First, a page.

Why did they always think the worst about me? They knew nothing at all about me. Dr Malloy had never taken any history, and never talked to me, except to talk at me and dictate to me what he would do if i did not obey his orders. What did i do to deserve this? I had an advance directive before i came into VPCH. Did you ever see it before or during the time i was in restraints? It advises to never use restraints or seclusion as i will only get worse and be further traumatized, but it also provided multiple suggestions for what nursing staff can do instead of restraints or seclusion, none were tried in the minutes before Brennan brought that restraints bed into the room.
I think, from your Alyssum testimonial, that you are probably a very nice guy. I liked very much what you wrote there, and i think alyssum is a wonderful wonderful place. I will never go back to a hospital so long as alyssum, is available to me in any fashion. hospitals only and always torture me. People like you misunderstand and hate and torture me, and seem to get pleasure doing so. I do not understand why…
Now i have to tell you, if you have gotten this far, that i have filed a formal complaint against you with the board of medical practice. If i had been been permitted to speak with you and nurse Brennan and the others face to face and use non violent communication techniques to resolve what happened between us, maybe i would not have had to do so. But the psychologist Elliott Benay would not get people to talk with me, as i proposed and instead told me to do what i had to do.
So complaints were filed and the hospital has already been cited for violation of my rights. What will happen will happen. It wont be bad for you, as you can imagine, nothing bad ever happens to doctors, who always walk away from their misdeeds with a slap on the wrist with a wet noodle; their patients suffer the agonies of hell or iatrogenic illness,you know this or you ought to. I dunno what else to say, you are likely preparing a mental defense of yourself and your actions even as you read this, rather than seeing that perhaps i write the truth, and preparing an apology that might go a long way towards healing the suffering you caused me.
Do you think psychiatrists ever apologize for anything? No, i think it is something they cannot bring themselves to do, not to a patient, it would cost them too much pride and suffering, they would rather the patient suffered…
Nevertheless, I forgive you.
Sadly, forgiveness does not seem to heal or help my suffering, or not yet, possibly because i do not believe you will read this letter. Much less respond. Of course you will not respond, who am i but a stupid mental patient?
no, i will tell you who i am. I am a three-time author, one book of mine was a best selling memoir from St Martins Press for many years. I am also an artist and poet, who, if you will forgive me a tiny bit of pride, will one day be more famous than you ever will. Mark my words. *You* may never hear from me again personally, but someday you will see and hear my name often, just wait.
Sincerely, from the 63 year old woman you kept in 5-point restraints last November, because she could not speak.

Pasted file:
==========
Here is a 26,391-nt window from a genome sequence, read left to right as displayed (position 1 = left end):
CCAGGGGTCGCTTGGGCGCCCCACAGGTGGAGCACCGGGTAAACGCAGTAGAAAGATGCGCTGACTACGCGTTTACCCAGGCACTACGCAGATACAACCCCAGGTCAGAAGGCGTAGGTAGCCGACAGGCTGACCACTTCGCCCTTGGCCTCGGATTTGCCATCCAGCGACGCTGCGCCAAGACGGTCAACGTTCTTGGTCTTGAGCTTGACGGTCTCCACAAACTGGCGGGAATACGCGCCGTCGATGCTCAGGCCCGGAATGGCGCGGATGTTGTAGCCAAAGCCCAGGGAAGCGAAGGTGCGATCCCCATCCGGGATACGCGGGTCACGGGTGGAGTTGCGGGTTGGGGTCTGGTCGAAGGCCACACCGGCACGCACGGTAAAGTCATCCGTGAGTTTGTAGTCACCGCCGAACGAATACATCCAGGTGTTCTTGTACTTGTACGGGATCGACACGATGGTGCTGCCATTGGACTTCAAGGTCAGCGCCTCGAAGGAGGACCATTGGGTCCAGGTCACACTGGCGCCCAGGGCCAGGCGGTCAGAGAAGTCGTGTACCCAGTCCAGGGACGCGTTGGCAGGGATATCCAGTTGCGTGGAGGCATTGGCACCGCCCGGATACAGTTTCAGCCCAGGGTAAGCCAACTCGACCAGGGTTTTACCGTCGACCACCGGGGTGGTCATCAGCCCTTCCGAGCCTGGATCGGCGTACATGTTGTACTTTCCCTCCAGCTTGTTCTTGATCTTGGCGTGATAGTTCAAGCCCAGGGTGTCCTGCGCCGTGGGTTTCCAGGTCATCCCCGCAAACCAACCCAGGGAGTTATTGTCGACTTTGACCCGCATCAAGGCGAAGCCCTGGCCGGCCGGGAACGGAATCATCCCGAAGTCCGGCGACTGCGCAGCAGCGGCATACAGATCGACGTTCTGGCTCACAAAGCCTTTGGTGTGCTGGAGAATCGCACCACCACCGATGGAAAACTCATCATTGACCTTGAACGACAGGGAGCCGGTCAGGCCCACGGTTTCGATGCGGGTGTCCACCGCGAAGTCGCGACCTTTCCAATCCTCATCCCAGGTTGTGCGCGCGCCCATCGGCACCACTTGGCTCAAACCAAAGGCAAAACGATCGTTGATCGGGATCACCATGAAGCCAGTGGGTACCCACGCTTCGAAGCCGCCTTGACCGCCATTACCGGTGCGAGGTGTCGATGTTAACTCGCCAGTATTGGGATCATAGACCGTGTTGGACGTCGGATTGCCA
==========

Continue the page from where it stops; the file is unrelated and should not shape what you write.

Pamela Spiro Wagner
so i went to the commissioners hearing to appeal the APS unsubstantiated decision about Annette brennans part in the above, you can find my account of these events elsewhere in my blog if you do a search on VPFH…anyhow, she took umbrage at my asking her not to call me Pam but Miss Wagner, and rubberstamped the Aps results despite my lawyer arguing on my behalf and my presenting a half hour case…here is her decision, which says nothing about the hearing,
Please note that i am reposting this frorm a week ago as it got accidentally deleted, but i cannot repost the comments. Anyone who wishes to recomment is welcome to.
It all started when i bodily “escorted” the nurse,KJ out of my bathroom, where I had situated my mattress, and had her leave my lunch on the table outside. I had been vocalizing loudly and softly virtually only the three words, “oswall wistofi matootam” for days uncontrollably, and over the past hour i had screamed at the top of my lungs from my room, which the nurse had to have heard but made no response. When she simply left my lunch at the table, i felt utterly ignored and abandoned, and in a rage of certainty that she was plotting against me, picked up the cup of coffee and threw it straight at her. With unusual accuracy, it found its target in her center. My next lob hit only the wall.
In certainty of repercussion, i slammed my door and waited. Soon the usual code was called, but instead of burly men bursting in the door, i heard them packing up the sitting area for quite some time, and it knew it took them some several minutes to prepare an injection of my medications. But my terror only increased, so i grabbed a chair to defend my self. Finally they opened the door. KJ in an oh so nice voice said, “pam, i have medication for you.” And they quickly grabbed the chair and four men upended me and laid me on the floor near the bed frame, which was covered in my artwork and books. It took quite some time for the staff to methodically pack up all items they feared, apparently, might go flying at them afterwards ( though if proper protocol had been followed from tHe first, nothing would have).